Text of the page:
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Welcome to Coordinates: CEEatGT's student travel blog!

       

Can a City Be Resilient?

We praised Tokyo’s sustainable development surrounding their transit system; however, in towns outside of this megaregion, they do not have these capabilities. The towns within the prefecture of Fukushima, the preferred mode of transportation was cars. In front of every retail center, there was parking spots and parking lots, indicating people needed to travel by car in order to reach these destinations.  In Kyoto, a much older city, the roads are much smaller. It seems that within these condensed patches of infrastructure, bikes and walking are the preferred mode of...

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The Shinkansen: More than a Fuji Photo Op

Two weeks in Japan has exposed me to more public transportation than I have ever used in my twenty years on the planet. This is not, however, due to any particular feelings against public transport as a whole. Rather, it is just that much easier to learn and execute in Japan than anywhere else I have been, especially Atlanta. Though I have not experienced public transportation in many places, especially not outside the states, I can honestly say that my own hometown Atlanta has the least...

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Cities to Suburbs to Small Towns: Diversity in Sustainability

Japan is known as one of the most homogenous nations in the modern world, but that is not to say that they have complete equality nor homogeneity across prefect boundaries. With each unique prefecture culture comes a unique perspective on sustainability, and going from the middle of the world’s largest mega region to a town beginning to rebuild itself after a world-shattering disaster proves this more than anything. Environmentally speaking, of course, Fukushima, a city which experienced a nuclear disaster in 2011, faces an uphill battle- rebuilding a whole region after eight...

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Shinkansen, Streetcars, and Subways

Shinkansen arriving at the platform

In just two weeks, I’ve had more pleasant public transit experiences in Japan than I’ve had over the course of my life in the United States. Effective transit is the vessel that drives all of Japan’s productivity and innovation. The type and frequency of transit systems differ slightly throughout the country in order to meet the needs of specific regions. In Tokyo, we relied heavily on the Tokyo Metro and its...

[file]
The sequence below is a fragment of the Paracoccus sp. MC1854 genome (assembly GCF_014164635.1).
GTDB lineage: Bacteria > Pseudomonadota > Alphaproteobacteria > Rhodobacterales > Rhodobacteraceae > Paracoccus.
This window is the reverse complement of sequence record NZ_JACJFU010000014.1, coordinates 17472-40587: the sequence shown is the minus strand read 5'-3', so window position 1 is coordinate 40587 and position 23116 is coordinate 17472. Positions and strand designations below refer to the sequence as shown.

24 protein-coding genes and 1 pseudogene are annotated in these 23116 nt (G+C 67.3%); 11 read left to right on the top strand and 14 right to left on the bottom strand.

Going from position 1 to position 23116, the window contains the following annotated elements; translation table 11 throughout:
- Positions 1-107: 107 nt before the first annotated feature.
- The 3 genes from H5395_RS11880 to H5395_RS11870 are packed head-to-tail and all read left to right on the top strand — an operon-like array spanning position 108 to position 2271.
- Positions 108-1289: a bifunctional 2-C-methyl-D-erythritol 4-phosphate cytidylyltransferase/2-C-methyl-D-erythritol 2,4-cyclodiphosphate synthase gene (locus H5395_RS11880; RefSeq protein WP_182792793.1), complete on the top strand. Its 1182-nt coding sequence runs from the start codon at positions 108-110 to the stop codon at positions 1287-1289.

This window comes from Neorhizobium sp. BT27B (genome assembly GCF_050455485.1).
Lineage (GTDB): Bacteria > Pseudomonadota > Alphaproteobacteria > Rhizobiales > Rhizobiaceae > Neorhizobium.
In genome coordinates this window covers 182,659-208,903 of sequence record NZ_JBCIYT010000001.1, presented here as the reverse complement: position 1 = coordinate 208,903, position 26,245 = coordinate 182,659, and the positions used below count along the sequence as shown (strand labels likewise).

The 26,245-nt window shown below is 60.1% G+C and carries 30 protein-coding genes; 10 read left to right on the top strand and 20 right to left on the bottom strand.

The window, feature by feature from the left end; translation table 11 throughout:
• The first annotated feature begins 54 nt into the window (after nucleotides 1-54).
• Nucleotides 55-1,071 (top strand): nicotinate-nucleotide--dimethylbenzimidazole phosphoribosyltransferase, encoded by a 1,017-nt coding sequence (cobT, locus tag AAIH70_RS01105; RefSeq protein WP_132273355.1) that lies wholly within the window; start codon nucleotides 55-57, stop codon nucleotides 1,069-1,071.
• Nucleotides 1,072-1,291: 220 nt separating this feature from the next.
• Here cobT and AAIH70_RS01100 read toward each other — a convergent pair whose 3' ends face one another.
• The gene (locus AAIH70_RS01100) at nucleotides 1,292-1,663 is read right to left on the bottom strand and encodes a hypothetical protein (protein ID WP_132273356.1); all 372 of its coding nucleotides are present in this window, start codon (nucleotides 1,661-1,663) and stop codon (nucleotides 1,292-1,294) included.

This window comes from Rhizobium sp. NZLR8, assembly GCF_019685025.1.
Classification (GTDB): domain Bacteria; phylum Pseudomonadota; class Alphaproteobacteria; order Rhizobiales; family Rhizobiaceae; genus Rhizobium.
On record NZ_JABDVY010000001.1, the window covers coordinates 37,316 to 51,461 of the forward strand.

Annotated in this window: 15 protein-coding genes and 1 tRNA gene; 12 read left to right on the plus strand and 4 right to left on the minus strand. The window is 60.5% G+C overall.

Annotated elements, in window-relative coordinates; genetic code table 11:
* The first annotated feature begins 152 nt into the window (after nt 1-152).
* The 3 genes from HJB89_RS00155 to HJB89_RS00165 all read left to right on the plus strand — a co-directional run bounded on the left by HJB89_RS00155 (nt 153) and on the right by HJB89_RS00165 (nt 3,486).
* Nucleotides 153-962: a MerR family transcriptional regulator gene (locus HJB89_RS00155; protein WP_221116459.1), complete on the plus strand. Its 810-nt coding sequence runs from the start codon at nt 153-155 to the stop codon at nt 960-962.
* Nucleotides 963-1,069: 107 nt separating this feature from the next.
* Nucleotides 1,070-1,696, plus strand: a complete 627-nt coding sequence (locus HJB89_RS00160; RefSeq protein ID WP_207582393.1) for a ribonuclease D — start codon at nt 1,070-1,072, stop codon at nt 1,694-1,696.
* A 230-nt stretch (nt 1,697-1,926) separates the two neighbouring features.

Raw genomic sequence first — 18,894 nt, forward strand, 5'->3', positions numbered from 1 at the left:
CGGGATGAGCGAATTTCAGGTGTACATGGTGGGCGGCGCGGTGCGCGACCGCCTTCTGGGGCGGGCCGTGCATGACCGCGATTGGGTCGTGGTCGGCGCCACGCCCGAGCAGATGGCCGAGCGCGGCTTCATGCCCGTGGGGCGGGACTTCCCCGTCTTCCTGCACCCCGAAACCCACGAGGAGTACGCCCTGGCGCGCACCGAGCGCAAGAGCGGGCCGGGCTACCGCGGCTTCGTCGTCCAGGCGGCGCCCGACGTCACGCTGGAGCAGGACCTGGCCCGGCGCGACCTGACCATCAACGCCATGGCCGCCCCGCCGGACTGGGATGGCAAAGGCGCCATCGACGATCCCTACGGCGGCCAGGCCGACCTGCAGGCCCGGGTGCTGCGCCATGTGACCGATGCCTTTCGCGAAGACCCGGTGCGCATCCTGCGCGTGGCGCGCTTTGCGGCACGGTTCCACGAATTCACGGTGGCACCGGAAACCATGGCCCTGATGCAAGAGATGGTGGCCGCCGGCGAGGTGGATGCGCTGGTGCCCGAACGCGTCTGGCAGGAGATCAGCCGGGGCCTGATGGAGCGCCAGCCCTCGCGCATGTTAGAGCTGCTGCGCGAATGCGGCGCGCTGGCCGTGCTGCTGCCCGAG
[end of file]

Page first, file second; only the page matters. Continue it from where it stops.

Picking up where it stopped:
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Intercity Travel in Japan

Over the course of the travel leg around Japan, I took the high-speed Shinkansen from city to city, and within each city, I experienced various modes of transportation such as Kyoto's city bus system to Hiroshima's streetcar. While riding the Shinkansen in particular, I observed the convenience and advantages that intercity train travel provide for the Japanese. The patrons are all respective of each other's space; everyone stands in a line at the platform while waiting for the Shinkansen to arrive, and the first person always waits for all onboard passengers to get off before...

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Shinkansen: Let's Get on the Train!

          Over the course of the past two weeks, I have utilized public transportation more often than I ever have before. From trains to buses and even a ferry, I am consistently impressed by the efficiency and punctuality exhibited by the transit systems of Japan. The form of mass transit that we used most often during our travel leg throughout Japan was the Shinkansen, or the bullet train, which allows individuals to travel easily from city to city.

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Traveling on the Shinkansen

     Source: trains-today

 

After being in Japan for two weeks, I have become familiar with many types of transit such as Shinkansen, subways, and buses. The main one we have been using more recently is the Shinkansen. These are the faster trains that take you from city to city.

Compared to the other transit systems I am familiar with, which is basically just MARTA, the Shinkansen is far better in many ways. First off, it is just as punctual as the...

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